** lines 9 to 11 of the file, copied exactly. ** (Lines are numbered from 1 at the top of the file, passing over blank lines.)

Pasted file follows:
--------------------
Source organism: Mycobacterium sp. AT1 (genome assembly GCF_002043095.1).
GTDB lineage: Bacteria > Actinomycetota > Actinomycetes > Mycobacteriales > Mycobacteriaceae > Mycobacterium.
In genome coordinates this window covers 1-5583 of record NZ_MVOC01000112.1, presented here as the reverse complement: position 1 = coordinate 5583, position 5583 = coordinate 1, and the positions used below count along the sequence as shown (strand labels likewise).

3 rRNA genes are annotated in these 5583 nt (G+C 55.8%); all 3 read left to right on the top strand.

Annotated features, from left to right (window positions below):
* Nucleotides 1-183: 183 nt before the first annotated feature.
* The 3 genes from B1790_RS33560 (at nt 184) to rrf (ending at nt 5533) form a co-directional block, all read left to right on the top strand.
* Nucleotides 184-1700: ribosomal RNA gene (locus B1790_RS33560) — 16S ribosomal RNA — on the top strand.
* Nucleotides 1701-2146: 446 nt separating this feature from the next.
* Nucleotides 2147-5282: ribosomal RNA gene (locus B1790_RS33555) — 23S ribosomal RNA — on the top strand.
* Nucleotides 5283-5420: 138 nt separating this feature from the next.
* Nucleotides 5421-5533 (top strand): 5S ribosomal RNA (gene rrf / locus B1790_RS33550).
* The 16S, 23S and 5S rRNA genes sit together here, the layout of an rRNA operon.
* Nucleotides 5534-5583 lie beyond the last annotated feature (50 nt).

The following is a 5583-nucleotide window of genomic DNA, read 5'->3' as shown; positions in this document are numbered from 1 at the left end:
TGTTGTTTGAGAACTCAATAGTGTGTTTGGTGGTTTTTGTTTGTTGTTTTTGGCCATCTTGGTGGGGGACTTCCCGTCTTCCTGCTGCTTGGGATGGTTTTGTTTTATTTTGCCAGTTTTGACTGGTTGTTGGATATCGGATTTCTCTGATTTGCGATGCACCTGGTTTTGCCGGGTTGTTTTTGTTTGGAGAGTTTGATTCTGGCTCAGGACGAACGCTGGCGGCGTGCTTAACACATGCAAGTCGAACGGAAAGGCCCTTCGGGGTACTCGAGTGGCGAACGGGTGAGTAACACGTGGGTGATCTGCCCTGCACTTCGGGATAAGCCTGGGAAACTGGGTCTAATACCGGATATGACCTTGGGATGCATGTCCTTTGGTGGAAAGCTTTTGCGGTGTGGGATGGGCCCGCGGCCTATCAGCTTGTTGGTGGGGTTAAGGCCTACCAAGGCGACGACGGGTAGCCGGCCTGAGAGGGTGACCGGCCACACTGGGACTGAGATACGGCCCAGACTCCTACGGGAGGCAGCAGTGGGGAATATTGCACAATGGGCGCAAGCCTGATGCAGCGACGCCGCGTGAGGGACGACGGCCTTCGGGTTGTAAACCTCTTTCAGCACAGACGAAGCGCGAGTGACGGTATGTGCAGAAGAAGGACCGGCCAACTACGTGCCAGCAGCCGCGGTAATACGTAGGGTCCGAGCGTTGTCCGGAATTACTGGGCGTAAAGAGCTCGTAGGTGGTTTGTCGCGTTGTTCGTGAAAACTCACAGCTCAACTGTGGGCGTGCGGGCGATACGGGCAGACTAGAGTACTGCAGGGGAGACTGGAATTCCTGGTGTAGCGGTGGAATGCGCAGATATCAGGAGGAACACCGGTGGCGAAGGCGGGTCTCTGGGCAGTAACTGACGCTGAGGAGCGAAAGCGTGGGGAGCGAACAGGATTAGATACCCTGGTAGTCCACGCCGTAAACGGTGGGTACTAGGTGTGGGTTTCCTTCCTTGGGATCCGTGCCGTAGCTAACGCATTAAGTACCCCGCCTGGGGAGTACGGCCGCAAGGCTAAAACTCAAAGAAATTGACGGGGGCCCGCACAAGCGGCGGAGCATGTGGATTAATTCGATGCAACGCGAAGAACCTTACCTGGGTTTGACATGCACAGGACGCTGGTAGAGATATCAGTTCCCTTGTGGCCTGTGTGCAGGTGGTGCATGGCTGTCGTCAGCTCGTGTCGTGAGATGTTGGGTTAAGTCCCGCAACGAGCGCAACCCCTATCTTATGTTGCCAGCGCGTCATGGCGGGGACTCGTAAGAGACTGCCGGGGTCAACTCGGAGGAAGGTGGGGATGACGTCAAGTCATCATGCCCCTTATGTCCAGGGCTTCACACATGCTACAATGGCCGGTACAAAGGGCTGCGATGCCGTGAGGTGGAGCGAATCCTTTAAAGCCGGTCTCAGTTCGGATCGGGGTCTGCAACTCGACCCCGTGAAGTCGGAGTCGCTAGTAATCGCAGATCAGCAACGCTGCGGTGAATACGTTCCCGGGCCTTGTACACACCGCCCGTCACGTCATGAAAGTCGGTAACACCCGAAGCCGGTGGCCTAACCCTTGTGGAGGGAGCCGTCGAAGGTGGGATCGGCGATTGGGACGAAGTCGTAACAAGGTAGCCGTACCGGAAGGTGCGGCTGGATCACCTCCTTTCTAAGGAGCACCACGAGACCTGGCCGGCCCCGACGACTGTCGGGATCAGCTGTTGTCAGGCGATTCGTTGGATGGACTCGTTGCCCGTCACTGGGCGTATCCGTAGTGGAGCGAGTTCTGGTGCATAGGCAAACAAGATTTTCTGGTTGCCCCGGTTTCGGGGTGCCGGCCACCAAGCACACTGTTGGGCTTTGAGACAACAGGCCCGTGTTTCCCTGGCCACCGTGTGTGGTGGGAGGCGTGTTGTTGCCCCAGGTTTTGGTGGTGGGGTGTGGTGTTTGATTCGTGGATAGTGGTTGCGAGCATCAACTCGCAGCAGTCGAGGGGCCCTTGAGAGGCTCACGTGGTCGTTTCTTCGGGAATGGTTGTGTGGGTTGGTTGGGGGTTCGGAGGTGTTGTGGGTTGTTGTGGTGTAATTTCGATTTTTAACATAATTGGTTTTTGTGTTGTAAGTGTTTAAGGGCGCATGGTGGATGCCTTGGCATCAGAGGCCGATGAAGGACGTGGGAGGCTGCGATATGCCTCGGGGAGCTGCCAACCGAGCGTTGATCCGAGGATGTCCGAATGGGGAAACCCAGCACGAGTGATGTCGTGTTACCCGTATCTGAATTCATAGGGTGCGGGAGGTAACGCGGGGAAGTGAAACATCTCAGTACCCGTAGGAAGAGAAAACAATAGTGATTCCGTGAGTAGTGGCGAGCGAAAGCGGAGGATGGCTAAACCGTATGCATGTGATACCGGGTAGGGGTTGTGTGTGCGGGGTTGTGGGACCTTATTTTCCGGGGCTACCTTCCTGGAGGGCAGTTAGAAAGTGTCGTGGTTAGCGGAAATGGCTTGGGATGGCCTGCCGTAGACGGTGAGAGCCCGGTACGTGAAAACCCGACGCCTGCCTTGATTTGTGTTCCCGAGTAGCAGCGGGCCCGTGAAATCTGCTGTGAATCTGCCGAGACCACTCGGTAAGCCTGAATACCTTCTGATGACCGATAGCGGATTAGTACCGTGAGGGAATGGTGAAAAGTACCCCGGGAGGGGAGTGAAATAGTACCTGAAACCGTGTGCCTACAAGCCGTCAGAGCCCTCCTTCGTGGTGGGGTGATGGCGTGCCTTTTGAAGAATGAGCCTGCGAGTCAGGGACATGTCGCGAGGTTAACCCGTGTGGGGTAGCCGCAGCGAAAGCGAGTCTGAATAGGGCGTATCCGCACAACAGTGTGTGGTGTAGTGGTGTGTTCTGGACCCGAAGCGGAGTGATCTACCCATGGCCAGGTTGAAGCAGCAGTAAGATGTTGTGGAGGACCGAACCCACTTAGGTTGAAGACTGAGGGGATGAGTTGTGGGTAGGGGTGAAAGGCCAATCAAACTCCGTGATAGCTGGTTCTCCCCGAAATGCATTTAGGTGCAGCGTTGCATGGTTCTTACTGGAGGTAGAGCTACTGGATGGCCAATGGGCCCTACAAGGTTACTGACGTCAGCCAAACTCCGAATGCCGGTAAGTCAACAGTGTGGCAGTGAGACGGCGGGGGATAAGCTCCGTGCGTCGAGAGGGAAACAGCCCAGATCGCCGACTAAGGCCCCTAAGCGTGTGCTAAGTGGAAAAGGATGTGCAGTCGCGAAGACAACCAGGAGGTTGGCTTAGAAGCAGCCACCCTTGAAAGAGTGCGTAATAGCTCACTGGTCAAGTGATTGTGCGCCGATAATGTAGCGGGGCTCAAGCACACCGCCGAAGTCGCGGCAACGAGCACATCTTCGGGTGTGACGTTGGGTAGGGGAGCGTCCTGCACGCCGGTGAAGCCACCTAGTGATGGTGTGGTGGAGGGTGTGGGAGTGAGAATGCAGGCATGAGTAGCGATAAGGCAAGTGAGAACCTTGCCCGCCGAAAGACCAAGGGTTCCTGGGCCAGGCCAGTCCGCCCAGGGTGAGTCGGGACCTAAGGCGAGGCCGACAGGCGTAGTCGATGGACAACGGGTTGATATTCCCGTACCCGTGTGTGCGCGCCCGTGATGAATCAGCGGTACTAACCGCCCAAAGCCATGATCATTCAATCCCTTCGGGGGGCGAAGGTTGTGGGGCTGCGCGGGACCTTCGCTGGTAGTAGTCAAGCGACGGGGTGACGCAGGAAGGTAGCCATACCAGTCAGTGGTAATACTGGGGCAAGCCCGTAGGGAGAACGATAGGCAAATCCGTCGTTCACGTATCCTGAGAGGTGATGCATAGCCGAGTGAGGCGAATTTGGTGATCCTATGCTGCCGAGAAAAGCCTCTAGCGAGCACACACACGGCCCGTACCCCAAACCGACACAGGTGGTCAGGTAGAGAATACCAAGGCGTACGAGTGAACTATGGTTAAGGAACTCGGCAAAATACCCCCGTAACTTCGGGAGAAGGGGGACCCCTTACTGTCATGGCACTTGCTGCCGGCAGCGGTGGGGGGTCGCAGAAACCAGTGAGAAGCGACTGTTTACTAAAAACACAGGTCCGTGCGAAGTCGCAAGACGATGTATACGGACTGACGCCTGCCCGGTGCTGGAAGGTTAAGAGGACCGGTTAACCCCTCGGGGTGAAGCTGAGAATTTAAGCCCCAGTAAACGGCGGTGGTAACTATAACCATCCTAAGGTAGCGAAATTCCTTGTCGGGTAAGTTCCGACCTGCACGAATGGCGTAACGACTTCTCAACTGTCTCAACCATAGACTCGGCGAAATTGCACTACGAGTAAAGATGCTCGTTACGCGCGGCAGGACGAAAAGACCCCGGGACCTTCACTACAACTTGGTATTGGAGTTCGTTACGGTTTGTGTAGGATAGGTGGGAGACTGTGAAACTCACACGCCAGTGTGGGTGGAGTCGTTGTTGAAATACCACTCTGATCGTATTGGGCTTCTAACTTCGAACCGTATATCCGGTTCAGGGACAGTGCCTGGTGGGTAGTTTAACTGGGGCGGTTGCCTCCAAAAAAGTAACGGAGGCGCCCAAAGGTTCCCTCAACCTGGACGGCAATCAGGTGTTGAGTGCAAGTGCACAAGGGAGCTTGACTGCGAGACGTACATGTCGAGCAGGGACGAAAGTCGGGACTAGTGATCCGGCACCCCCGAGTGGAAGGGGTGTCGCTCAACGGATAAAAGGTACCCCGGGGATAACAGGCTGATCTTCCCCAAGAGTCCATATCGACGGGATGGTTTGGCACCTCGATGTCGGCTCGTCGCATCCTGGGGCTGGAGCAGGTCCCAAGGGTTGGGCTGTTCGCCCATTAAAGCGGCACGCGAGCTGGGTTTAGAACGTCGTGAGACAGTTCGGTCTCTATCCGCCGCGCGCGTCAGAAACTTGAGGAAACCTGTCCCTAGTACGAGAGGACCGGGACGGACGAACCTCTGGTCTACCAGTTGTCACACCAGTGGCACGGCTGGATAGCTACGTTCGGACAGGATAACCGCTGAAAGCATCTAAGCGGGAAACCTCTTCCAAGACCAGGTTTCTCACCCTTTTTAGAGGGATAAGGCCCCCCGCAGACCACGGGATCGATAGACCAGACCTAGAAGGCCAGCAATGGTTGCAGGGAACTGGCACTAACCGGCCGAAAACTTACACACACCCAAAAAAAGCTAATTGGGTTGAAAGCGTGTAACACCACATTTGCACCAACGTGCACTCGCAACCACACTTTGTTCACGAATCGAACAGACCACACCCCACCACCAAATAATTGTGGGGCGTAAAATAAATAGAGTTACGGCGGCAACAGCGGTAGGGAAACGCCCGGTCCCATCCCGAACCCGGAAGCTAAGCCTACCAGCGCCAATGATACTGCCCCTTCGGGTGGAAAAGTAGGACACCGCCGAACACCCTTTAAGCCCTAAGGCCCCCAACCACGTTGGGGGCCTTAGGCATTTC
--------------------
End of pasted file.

* Nucleotides 1701-2146: 446 nt separating this feature from the next.
* Nucleotides 2147-5282: ribosomal RNA gene (locus B1790_RS33555) — 23S ribosomal RNA — on the top strand.
* Nucleotides 5283-5420: 138 nt separating this feature from the next.